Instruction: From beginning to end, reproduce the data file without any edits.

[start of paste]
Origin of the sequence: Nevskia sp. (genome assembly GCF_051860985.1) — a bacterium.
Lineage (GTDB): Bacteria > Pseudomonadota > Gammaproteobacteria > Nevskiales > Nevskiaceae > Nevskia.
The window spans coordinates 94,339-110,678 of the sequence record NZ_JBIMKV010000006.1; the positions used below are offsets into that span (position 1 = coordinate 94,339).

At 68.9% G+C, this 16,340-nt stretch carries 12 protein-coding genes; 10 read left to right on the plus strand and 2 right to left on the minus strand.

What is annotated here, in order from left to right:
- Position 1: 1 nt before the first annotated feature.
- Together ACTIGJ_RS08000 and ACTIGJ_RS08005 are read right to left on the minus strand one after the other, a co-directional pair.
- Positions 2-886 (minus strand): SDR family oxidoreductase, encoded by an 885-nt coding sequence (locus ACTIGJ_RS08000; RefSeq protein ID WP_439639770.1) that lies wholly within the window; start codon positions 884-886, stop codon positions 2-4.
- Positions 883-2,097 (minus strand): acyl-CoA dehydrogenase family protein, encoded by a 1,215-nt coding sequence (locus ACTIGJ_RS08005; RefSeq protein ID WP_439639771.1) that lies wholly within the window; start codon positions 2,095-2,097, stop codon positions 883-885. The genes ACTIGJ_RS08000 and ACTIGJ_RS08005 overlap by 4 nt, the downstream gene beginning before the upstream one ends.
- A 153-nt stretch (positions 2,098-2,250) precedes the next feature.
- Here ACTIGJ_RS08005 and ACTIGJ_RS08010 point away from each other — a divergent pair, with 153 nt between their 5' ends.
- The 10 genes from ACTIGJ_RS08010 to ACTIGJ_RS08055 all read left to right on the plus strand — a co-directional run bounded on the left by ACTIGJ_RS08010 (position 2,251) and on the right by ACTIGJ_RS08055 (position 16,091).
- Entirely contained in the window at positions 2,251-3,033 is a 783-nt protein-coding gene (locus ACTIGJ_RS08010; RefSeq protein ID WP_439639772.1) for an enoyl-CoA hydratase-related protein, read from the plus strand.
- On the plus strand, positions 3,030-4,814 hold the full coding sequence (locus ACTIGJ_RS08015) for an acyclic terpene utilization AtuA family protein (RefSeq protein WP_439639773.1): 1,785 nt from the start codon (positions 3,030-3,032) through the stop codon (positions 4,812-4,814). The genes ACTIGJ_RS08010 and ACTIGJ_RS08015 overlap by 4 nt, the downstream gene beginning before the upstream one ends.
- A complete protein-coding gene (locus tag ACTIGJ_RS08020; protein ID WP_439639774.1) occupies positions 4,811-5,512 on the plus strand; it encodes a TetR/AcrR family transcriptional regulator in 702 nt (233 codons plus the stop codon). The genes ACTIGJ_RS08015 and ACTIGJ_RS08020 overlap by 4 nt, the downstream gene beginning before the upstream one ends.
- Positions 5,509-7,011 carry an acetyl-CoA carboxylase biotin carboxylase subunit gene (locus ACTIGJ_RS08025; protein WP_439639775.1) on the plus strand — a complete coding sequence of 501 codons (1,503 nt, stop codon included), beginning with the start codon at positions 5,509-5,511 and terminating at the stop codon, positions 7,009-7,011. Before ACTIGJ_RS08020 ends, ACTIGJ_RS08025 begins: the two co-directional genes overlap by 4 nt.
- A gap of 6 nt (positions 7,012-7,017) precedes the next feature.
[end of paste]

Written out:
Origin of the sequence: Nevskia sp. (genome assembly GCF_051860985.1) — a bacterium.
Lineage (GTDB): Bacteria > Pseudomonadota > Gammaproteobacteria > Nevskiales > Nevskiaceae > Nevskia.
The window spans coordinates 94,339-110,678 of the sequence record NZ_JBIMKV010000006.1; the positions used below are offsets into that span (position 1 = coordinate 94,339).

At 68.9% G+C, this 16,340-nt stretch carries 12 protein-coding genes; 10 read left to right on the plus strand and 2 right to left on the minus strand.

What is annotated here, in order from left to right:
- Position 1: 1 nt before the first annotated feature.
- Together ACTIGJ_RS08000 and ACTIGJ_RS08005 are read right to left on the minus strand one after the other, a co-directional pair.
- Positions 2-886 (minus strand): SDR family oxidoreductase, encoded by an 885-nt coding sequence (locus ACTIGJ_RS08000; RefSeq protein ID WP_439639770.1) that lies wholly within the window; start codon positions 884-886, stop codon positions 2-4.
- Positions 883-2,097 (minus strand): acyl-CoA dehydrogenase family protein, encoded by a 1,215-nt coding sequence (locus ACTIGJ_RS08005; RefSeq protein ID WP_439639771.1) that lies wholly within the window; start codon positions 2,095-2,097, stop codon positions 883-885. The genes ACTIGJ_RS08000 and ACTIGJ_RS08005 overlap by 4 nt, the downstream gene beginning before the upstream one ends.
- A 153-nt stretch (positions 2,098-2,250) precedes the next feature.
- Here ACTIGJ_RS08005 and ACTIGJ_RS08010 point away from each other — a divergent pair, with 153 nt between their 5' ends.
- The 10 genes from ACTIGJ_RS08010 to ACTIGJ_RS08055 all read left to right on the plus strand — a co-directional run bounded on the left by ACTIGJ_RS08010 (position 2,251) and on the right by ACTIGJ_RS08055 (position 16,091).
- Entirely contained in the window at positions 2,251-3,033 is a 783-nt protein-coding gene (locus ACTIGJ_RS08010; RefSeq protein ID WP_439639772.1) for an enoyl-CoA hydratase-related protein, read from the plus strand.
- On the plus strand, positions 3,030-4,814 hold the full coding sequence (locus ACTIGJ_RS08015) for an acyclic terpene utilization AtuA family protein (RefSeq protein WP_439639773.1): 1,785 nt from the start codon (positions 3,030-3,032) through the stop codon (positions 4,812-4,814). The genes ACTIGJ_RS08010 and ACTIGJ_RS08015 overlap by 4 nt, the downstream gene beginning before the upstream one ends.
- A complete protein-coding gene (locus tag ACTIGJ_RS08020; protein ID WP_439639774.1) occupies positions 4,811-5,512 on the plus strand; it encodes a TetR/AcrR family transcriptional regulator in 702 nt (233 codons plus the stop codon). The genes ACTIGJ_RS08015 and ACTIGJ_RS08020 overlap by 4 nt, the downstream gene beginning before the upstream one ends.
- Positions 5,509-7,011 carry an acetyl-CoA carboxylase biotin carboxylase subunit gene (locus ACTIGJ_RS08025; protein WP_439639775.1) on the plus strand — a complete coding sequence of 501 codons (1,503 nt, stop codon included), beginning with the start codon at positions 5,509-5,511 and terminating at the stop codon, positions 7,009-7,011. Before ACTIGJ_RS08020 ends, ACTIGJ_RS08025 begins: the two co-directional genes overlap by 4 nt.
- A gap of 6 nt (positions 7,012-7,017) precedes the next feature.